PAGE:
Interview questions like this are commonly called "handcuff questions." By taking away a commonly expected ability, they expect the interviewee to really stretch themselves to come up with a solution.
However, there are really two types of questions like this. First, you've got the standard restriction types. Do things without using STL, with a limited memory footprint, using zero allocations, not allowing pointers, etc.
Then, you've got questions like the one linked to, where the most basic of basic language features are removed from access.
Here's a good comparison. The first type of question is like asking a carpenter to hand-chisel detail work on an end-table using only a small chisel and sandpaper. The second type of question is like asking the carpenter to hand-chisel detail work on an end-table using only a toothpick found on the floor of a urinal at a strip club and a "sanitary napkin."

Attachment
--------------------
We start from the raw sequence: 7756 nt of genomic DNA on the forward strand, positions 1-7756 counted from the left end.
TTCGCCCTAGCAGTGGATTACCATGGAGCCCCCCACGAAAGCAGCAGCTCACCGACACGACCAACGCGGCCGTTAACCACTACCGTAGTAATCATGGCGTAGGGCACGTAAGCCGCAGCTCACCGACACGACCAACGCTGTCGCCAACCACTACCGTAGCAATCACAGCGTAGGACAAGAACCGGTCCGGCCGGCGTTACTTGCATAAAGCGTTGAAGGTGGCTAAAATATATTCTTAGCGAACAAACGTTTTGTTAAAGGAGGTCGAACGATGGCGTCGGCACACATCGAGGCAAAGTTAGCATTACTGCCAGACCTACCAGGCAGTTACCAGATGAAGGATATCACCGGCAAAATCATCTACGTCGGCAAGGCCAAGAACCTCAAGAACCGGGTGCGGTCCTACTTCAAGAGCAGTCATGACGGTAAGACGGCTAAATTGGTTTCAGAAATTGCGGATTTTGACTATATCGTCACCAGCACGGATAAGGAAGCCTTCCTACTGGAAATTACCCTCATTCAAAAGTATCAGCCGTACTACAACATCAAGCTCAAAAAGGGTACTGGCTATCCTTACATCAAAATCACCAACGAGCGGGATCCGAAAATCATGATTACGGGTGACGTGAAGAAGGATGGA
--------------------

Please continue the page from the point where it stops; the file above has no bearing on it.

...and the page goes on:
There are places where handcuff questions are valuable exercises. The lower-level the coder is going to be working, the more appropriate they are, although on occasion, they can still cross the line into the realm of absurdity. ("Write a memory allocator in 256 instructions or less without using the
The main problem with a handcuff question is that most of the time, they aren't there to test the skills of the employee. They're there so that the interviewer can show off. "I'm able to pick the locks of my handcuff using only the wrapper from a stick of gum...can you do it?"
Trick questions like this can be handy in interviews, but before you spring one on an unsuspecting interviewee, make sure you know why you're going to spring it.